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Fostering green dialogue to meet urban challenges
Publication Date : 02-10-2012
One cannot help but think Indonesia's Jakarta is on the brink of an apocalypse.
A study released in 2010 says that the city is sinking at a rate of 10 centimetres per year.
Jakarta is now home to around 10 million people — and the population continues to grow, though the rate is slowing. After years of mismanagement, it is now the only megacity in Southeast Asia that does not have mass rapid transit. In the past few months, many of its residents have been suffering from what could be the worst water crisis in years.
In short, Jakarta is facing a plethora of problems that surely cannot be solved single–handedly by governor-elect Joko Widodo, despite all the hype about his coming all the way from Surakarta in Central Java to salvage the capital city.
These challenges are not entirely unique to Jakarta. More people around the globe are swarming into cities, which have to provide them with basic needs like access to clean water and electricity.
According to the UN Habitat, the urban population has far exceeded the rural population, accounting for around 75 per cent of the world's population today.
Cities are therefore the biggest energy consumers, making them the largest contributors to the world's greenhouse gas emissions. This is the reason why issues of sustainability have become more crucial than ever in the global attempt to address the vast array of urban woes.
On Sept. 19 in London, Siemens opened the Crystal, a centre for sustainable urban development that is aimed at fostering dialogue among policymakers, experts, businesses and the community about how to better build and manage cities — including Asian megacities like Jakarta — in the face of the cataclysmic consequences of humanity's failure to prevent rapid urban development from destroying their own habitat.
"If we're going to make progress in combating climate change, cities must lead the way. The decisions cities make today, will shape our future for years to come," Siemens president and CEO Peter Loscher said at the Crystal’s opening ceremony.
In his speech during the opening ceremony, London Mayor Boris Johnson likened the building to Charles Darwin's theory of evolution.
This may sound over the top for many, but what the jovial mayor meant was that innovation has long been part of London and he was glad that the Crystal, which aims to set a benchmark of sustainable building, is located in one of the world's oldest cities.
Standing at the Royal Victoria Docks, the centre of London's new Green Enterprise District, the Crystal is an all-electric building that uses solar power and ground-source heat pumps to generate its own energy. This means that there are no fossil fuels burning in the building.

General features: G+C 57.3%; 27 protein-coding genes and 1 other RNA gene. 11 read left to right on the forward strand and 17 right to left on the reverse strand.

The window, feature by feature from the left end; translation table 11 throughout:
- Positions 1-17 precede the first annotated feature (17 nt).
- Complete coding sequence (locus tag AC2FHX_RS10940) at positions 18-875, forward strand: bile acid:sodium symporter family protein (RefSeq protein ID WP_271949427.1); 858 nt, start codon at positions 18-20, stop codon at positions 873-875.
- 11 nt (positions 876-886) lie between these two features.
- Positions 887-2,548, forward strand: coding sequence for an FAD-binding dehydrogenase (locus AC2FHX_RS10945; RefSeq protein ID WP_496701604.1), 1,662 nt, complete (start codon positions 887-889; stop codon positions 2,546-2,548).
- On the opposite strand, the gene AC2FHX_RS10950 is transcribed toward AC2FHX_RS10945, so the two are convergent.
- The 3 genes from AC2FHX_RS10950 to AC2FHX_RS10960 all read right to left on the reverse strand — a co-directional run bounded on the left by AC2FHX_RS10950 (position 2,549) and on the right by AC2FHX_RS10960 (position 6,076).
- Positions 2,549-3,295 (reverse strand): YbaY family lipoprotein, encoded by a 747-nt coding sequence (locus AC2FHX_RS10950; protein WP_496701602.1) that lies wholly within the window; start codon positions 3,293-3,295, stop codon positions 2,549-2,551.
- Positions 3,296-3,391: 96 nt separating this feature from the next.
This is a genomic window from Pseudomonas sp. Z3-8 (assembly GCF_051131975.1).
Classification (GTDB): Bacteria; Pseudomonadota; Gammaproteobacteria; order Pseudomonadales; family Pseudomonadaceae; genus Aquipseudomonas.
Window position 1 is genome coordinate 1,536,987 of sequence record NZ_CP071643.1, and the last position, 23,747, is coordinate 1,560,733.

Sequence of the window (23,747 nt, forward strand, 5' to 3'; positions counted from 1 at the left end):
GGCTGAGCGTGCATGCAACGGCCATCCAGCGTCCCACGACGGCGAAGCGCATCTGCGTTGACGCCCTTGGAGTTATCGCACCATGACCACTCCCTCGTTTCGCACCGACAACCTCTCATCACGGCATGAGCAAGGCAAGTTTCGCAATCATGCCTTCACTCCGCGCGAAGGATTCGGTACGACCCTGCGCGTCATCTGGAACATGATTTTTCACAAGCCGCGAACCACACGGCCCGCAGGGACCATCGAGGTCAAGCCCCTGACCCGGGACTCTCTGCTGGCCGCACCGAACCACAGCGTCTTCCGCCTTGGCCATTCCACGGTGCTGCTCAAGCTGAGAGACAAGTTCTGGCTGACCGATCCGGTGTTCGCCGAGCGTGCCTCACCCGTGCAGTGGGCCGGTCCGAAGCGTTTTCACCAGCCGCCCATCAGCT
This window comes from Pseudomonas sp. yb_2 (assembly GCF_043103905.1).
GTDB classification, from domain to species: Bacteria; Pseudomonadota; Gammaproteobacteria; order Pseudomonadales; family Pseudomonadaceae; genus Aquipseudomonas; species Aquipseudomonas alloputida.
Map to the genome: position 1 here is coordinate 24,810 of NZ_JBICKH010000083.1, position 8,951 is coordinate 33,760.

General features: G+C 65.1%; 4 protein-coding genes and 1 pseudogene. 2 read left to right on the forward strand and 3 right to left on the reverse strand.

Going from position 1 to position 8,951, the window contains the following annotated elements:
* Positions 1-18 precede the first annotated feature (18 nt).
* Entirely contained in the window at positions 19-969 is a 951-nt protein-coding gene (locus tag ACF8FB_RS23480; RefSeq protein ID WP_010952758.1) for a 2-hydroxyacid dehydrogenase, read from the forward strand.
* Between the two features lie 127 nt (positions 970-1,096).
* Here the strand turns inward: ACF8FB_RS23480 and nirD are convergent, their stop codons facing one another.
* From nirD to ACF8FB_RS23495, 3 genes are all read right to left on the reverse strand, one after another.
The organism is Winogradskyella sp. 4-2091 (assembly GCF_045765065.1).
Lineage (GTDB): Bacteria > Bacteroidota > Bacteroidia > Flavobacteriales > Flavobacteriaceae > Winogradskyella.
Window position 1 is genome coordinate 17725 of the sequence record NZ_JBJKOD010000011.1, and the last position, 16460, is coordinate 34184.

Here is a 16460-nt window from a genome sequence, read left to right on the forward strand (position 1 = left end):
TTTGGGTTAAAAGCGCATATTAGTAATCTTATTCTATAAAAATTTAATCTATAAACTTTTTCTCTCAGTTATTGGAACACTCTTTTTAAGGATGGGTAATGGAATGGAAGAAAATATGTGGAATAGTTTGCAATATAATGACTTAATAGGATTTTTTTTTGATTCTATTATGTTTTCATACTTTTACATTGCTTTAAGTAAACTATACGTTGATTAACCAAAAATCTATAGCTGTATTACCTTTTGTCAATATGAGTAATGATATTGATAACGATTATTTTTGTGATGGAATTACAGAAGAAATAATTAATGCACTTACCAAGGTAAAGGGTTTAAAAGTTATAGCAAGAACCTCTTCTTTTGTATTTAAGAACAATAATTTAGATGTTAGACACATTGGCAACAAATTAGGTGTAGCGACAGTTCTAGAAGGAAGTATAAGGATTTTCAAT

According to Siemens AG, two thirds of the Crystal’s roof is covered in PV panels that could generate 20 per cent of its electrical energy. It harvests rainwater for use, making sure that not a drop of water is lost throughout the building as it all will be recycled and reused.
"Taking into account the renewable energy produced on site, CO2 emissions — at an expected 23 kilograms CO2 per square metre per year on average — will be more than 65 per cent lower than in comparable office buildings, based on the UK grid mix," the company claimed.
The construction of the Crystal began in January 2011 and was completed in July 2012. The building is more than 6,000 square metres wide and Siemens has invested more than US$45.12 million in it. The building was designed by Wilkinson Eyre Architects, which drew inspiration from nature with its crystalline geometry.
"This project offers the fantastic opportunity to explore how new technologies can help create a highly sustainable building without relying solely on a 'passive system'," said Sebastian Richard, director of Wilkinson Eyre Architects.
"Our concept for the building was inspired by nature, creating a distinctive crystalline form which aims to inspire people to see the future of sustainability as an opportunity to be more innovative and improve the quality of fabric of our cities."
The company said it was designed to be the first building in the world that will have the highest certification both according to the world's renowned rating systems: the BRE Environmental Assessment Method, or Breeam, and Leadership in Energy and Environmental Design, or LEED.
"The successful completion of this iconic building marks the culmination of a project with the very real potential to elevate the profile of sustainable construction at a global level," said Craig Tatton, the managing director of ISG's UK Construction.
"The Crystal demonstrates that striking architecture can successfully coexist with the ideals of sustainable construction to deliver a building which is both an exemplar for environmental performance and an educational resource for this and future generations."